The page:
Given this important temporal constraint, it is not surprising that the ways in which women participate in paid work are often substantially different from men's participation in the labor force, and that these differences, in turn, have some profound implications for their working time.

Women's temporal constraints on their working hours are widely reported. For example, in Malaysia it was estimated that the percentage of women who stopped work due to childcare reasons was 23 per cent (Nagaraj 2004: 46).

...The second difference in male and female participation is illustrated by the data on the distribution of working hours (using data from the 2005 special survey of ILO member States on the distribution of working hours). ... For men, we see a pattern of long working hours (49 hours a week or more). ...

For women, on the other hand... a pattern that is essentially the reverse of that for men: high proportions of women working part-time hours - defined here as less than 35 hours a weeks - and from a gender perspective, proportions of part-time working that are dramatically higher for women than for men. Only one country, Thailand, had a higher proportion of males than females working part- time in wage employment; and even in that country, the proportions were essentially the same. In fact, two-fifths of all countries responding to the special survey reported that 30 per cent or more of women in wage employment were working part-time...

... Temporal constraints due to women's family responsibilities have important implications not only for the number of hours of paid work that they are able to perform, but also on the timing of that work as well. In the industrialized countries, for example, some firms structure work schedules specifically to appeal to working mothers, such as part-time daytime schedules from Monday to Friday that allow mothers to work when their children are attending school (Purcell et al. 1999; Fagan 2004; Messenger, ed. 2004).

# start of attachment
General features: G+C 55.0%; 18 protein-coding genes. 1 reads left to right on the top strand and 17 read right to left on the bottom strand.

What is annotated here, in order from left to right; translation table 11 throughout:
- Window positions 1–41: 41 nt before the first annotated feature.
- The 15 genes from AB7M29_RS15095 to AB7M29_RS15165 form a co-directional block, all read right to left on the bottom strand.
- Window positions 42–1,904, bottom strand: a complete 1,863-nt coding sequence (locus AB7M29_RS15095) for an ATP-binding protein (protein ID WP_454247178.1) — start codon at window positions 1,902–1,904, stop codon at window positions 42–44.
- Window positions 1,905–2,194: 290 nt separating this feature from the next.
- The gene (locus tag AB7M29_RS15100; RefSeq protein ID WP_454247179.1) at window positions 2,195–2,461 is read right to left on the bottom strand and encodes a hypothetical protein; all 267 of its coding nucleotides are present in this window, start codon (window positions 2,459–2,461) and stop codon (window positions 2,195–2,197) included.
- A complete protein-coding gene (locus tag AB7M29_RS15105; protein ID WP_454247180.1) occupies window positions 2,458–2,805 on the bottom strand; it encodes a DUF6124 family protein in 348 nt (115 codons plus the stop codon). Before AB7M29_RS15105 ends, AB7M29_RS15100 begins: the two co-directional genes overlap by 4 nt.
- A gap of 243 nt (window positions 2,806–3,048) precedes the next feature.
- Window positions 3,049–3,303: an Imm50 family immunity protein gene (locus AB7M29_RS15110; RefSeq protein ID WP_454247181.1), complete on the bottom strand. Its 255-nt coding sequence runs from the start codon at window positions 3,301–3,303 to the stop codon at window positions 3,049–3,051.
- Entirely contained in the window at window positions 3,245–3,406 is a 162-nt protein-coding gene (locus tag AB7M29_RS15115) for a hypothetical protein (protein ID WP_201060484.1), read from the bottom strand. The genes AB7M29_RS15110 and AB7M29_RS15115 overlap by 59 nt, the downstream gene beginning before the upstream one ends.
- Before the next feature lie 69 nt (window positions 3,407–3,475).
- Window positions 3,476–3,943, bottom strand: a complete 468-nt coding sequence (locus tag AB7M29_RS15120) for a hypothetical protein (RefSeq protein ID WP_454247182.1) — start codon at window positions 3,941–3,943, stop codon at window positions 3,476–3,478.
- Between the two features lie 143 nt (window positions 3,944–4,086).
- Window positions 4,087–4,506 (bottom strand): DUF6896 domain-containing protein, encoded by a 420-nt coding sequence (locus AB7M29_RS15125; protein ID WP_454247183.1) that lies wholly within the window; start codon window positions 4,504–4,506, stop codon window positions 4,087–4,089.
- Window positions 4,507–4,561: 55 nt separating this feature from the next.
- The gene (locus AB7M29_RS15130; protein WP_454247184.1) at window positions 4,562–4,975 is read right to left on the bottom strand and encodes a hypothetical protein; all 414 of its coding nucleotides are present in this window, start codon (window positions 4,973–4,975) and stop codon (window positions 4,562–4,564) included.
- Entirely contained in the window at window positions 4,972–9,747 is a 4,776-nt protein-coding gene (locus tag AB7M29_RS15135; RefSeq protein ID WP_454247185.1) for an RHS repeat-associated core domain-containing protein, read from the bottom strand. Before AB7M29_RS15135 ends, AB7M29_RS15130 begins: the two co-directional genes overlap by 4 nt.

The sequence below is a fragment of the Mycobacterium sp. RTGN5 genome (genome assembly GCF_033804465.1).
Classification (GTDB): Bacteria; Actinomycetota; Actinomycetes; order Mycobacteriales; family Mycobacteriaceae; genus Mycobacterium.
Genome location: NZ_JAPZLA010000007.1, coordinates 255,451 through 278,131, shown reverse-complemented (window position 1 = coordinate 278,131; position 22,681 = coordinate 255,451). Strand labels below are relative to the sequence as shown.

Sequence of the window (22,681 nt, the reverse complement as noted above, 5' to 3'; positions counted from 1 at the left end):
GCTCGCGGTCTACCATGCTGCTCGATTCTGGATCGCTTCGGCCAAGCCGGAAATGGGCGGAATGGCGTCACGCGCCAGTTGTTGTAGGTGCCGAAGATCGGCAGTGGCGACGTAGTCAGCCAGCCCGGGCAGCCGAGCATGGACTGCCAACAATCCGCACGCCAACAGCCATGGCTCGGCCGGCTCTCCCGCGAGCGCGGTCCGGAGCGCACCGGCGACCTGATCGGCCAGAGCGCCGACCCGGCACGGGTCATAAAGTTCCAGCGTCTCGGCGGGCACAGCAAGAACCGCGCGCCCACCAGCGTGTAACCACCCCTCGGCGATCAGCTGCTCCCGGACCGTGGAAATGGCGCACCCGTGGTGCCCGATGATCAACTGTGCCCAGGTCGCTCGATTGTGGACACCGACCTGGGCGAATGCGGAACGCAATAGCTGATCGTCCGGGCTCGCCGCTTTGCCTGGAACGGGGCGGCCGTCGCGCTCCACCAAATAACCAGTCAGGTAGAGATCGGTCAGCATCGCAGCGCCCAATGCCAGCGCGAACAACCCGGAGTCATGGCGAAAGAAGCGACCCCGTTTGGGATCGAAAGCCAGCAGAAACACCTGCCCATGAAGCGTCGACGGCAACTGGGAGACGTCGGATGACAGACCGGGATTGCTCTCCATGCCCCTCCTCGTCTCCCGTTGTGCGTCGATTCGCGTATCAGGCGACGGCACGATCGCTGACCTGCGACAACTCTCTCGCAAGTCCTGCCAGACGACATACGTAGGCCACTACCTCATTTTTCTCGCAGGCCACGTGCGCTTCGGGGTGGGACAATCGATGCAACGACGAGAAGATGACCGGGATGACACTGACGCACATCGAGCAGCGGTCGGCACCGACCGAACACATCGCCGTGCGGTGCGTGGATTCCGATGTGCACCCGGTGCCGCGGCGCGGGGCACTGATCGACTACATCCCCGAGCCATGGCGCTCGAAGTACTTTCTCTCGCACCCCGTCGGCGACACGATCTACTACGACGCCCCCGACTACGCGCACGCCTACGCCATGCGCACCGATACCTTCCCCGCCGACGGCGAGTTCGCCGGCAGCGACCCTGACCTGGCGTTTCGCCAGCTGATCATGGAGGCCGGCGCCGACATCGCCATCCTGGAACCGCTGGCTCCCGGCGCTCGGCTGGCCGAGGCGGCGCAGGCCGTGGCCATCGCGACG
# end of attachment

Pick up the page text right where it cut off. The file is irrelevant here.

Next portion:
Although such schedules may have their own problems, in many developing countries the possibility of balancing work and family through such 'family-friendly' work schedules is simply non-existent, at least not for workers in wage jobs in the formal economy. As a result, workers with family responsibilities - predominantly women - may be forced by family constraints into taking jobs that offer them the possibility of caring for their children while they are working...

...Women's need to fit their work schedules around their family responsibilities may encourage them to enter self-employment, which (almost by definition) offers them more flexible working hours and/or the ability to work for pay in their own homes... Of course, this type of flexibility may come at a very high price, given that many types of self-employment in developing and transition countries are in the informal economy - with the low earnings and the lack of social protection that this implies... In a similar manner, fitting paid work around their family responsibilities may also encourage women to attempt to balance work and family by working at times when their spouses or partners are at home, such as at night or on weekends.

...The availability of policies and programmes designed to support workers with family responsibilities can help to substantially increase the extent of women's participation in paid employment - including their working hours. In addition to affordable, high-quality childcare, 'family-friendly' working time policies, such as flexible daily starting and finishing times (flexi-time) and paid time off work to deal with family problems, can help workers to more effectively manage their work and family responsibilities.

(Excerpts from 'Working Time Around the World: Trends in working hours, laws and policies in a global comparative perspective' [International Labor Office, Geneva]; by Sangheon Lee, Deirdre McCann and Jon C. Messenger; Published by Routledge; Price: Hardbound US$125) 


More by :  Christian Thomas Kohl